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Joint Account FBAR Reporting | FBAR Tax Lawyer & Attorney

As an FBAR tax attorney, I constantly deal with the issues of joint account FBAR reporting. In most cases, the joint account FBAR reporting goes relatively smooth, but problems may surface from time to time. In this essay, I would like to address the general issues concerning joint account FBAR reporting.

Joint Account FBAR Reporting: FBAR Background

FBAR is the acronym for the Report of Foreign Bank and Financial Accounts, FinCEN Form 114. A US person has to file an FBAR if he has a financial interest in or signatory authority or any other authority over foreign bank and financial accounts the aggregate value of which exceeds $10,000 at any point during the relevant calendar year.

It is important to emphasize that, with respect to joint accounts, each joint owner takes the entire value of the account in calculating whether he or she exceeded the $10,000 filing threshold.

A US person should file an FBAR separately from the tax return. Since 2016 FBAR, the Congress aligned the FBAR filing deadline with that of an income tax return (i.e. April 15). For example, the 2018 FBAR is due on April 15, 2019.

Joint Account FBAR Reporting: Joint Owners

If two or more persons jointly maintain or own a partial interest in a foreign bank or financial account, then each of these persons has a financial interest in that account. Hence, as long as they are US persons, each of these US persons has to report the account on his or her FBAR.

Moreover, each of the filers must also indicate the principal joint owner of the joint account, even if this owner is not a US person. I wish to repeat this important point: the joint owner must be disclosed on FBAR even if he is not a US person. Besides the name of the joint owner, the filer must report the joint owner’s address and tax identification number (US or foreign).

Joint Account FBAR Reporting: Report the Entire Value of the Account

Even though the same joint account may be reported at least twice, FinCEN requires the FBAR filer to disclose the entire value of each jointly-owned foreign account on his FBAR.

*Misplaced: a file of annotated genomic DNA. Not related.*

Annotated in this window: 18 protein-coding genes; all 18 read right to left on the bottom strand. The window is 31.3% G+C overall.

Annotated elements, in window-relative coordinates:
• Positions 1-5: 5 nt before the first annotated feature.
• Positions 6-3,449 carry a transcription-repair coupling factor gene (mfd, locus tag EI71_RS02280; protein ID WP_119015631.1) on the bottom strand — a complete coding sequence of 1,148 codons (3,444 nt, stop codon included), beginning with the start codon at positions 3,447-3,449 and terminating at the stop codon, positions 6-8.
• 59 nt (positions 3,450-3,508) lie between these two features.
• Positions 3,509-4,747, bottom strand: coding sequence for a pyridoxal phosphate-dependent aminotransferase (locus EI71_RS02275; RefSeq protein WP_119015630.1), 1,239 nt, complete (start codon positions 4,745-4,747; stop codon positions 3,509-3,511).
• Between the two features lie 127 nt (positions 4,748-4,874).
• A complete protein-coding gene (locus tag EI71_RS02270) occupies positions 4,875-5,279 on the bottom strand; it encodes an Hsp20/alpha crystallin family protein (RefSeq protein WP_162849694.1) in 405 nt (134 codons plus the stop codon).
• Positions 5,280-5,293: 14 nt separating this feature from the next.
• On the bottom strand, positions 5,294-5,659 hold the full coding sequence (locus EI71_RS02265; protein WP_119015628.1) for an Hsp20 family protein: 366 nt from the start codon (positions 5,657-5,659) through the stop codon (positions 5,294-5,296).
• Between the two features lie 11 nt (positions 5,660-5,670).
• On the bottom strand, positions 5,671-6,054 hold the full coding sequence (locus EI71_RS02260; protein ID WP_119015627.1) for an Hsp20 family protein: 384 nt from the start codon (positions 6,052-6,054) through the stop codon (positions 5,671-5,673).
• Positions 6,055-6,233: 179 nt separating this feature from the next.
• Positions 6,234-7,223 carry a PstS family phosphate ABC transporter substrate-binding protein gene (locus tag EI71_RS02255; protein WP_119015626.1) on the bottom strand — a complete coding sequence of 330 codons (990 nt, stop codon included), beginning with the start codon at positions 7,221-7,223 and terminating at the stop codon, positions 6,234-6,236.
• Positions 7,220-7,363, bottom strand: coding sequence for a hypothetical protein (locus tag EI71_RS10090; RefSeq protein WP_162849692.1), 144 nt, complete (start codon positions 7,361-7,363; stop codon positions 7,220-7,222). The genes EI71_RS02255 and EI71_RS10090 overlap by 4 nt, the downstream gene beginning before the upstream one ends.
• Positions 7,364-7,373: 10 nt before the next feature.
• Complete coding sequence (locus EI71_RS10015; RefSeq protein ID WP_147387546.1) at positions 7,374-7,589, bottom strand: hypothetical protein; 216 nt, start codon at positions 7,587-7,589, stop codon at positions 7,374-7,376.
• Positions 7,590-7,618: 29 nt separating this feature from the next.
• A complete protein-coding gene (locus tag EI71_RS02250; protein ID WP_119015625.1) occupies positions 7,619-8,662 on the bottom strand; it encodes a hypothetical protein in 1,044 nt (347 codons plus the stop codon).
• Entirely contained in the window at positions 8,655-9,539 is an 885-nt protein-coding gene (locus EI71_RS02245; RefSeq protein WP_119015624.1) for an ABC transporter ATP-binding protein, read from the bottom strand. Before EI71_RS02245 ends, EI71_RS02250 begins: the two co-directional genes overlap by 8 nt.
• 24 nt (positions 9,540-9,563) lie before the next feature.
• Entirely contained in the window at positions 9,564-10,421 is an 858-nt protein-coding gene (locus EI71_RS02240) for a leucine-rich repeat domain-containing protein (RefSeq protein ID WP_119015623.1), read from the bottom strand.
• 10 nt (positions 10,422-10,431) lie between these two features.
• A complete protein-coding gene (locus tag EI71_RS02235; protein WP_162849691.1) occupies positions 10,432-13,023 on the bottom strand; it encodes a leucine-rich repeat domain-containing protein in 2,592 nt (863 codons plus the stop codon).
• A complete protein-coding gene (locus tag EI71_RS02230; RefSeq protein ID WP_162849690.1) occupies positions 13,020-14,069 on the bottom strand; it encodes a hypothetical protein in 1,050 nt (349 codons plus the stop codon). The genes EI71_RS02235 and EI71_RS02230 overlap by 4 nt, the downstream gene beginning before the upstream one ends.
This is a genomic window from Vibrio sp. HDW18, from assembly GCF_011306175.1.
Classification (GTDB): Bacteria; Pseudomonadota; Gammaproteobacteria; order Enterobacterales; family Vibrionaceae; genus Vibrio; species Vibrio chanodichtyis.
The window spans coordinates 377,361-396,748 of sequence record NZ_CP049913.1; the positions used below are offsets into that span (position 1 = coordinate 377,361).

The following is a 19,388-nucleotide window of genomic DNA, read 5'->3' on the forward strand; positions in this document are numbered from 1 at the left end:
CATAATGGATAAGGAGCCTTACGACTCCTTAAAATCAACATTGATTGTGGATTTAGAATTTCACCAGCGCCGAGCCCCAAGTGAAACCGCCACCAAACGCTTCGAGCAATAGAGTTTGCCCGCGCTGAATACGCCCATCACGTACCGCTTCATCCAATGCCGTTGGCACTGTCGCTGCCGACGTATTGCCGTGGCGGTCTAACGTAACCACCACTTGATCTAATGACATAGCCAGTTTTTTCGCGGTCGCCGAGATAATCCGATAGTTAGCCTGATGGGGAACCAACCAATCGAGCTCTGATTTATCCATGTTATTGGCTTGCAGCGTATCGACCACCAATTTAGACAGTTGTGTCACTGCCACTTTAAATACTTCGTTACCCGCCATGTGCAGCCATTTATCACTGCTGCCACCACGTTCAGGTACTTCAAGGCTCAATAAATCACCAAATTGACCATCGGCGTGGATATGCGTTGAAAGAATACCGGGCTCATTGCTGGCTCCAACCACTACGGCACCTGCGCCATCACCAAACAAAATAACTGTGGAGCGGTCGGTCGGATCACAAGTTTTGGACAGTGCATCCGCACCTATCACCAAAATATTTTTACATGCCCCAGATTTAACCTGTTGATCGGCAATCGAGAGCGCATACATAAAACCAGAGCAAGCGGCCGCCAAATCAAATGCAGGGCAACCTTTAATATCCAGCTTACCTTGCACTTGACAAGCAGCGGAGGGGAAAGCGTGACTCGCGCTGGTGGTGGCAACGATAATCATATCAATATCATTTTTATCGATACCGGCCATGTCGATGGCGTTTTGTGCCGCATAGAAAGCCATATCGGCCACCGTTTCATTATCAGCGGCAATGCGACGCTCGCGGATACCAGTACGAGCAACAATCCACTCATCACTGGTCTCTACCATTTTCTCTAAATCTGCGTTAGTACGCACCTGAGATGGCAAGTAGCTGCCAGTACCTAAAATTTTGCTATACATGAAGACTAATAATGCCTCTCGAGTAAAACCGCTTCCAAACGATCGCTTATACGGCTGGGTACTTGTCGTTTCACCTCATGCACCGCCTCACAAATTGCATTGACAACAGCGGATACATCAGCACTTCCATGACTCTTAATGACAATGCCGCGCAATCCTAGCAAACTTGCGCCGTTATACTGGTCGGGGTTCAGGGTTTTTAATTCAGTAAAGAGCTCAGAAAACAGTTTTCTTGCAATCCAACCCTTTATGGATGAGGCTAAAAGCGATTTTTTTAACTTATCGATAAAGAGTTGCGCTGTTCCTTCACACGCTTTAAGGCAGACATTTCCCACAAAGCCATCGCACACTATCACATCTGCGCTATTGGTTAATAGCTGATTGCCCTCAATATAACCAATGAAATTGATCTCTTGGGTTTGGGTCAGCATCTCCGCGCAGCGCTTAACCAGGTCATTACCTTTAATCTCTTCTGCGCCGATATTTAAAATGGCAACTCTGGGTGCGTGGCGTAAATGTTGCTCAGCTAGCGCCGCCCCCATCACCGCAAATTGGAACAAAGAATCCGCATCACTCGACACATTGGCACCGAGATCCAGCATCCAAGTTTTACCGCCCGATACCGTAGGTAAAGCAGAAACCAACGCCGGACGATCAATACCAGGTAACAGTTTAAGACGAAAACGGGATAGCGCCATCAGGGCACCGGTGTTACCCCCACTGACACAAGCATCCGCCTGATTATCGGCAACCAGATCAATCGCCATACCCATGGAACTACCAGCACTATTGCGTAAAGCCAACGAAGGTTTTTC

Joint Account FBAR Reporting: Exception for Spouses

In certain circumstances, spouses may file a joint FBAR. This means that the spouse of an FBAR filer may not be required to file a separate FBAR, but she can join her husband in filing one FBAR for both of them.

In order to qualify for this exception, the spouses must meet the following three conditions. First and most important, all of the financial accounts that the non-filing spouse has to report are jointly owned with the filing spouse. The filing spouse may have additional accounts, but the non-filing spouse should not have any other foreign bank and financial accounts. Beware, however, that if one spouse is an owner of a foreign account, but the other spouse only has a signatory authority over the same account, then separate FBARs must be filed by each spouse.

Second, the filing spouse reports the jointly owned accounts on a timely filed FBAR and a PIN is used to sign item 44.

Third, both spouses must complete and sign Form 114a, a Record of Authorization to Electronically File FBARs (maintained with the filers’ records).

Contact Sherayzen Law Office for Professional Help With Joint Account FBAR Reporting

If you have foreign bank and financial accounts, you should contact Sherayzen Law Office for professional help with US international tax compliance and FBAR reporting. We have helped hundreds of US taxpayers with their FBAR filings, including joint FBAR filings, and we can help you!

Contact Us Today to Schedule Your Confidential Consultation!

FBAR Third-Party Verification and FATCA | FBAR Tax Lawyer Denver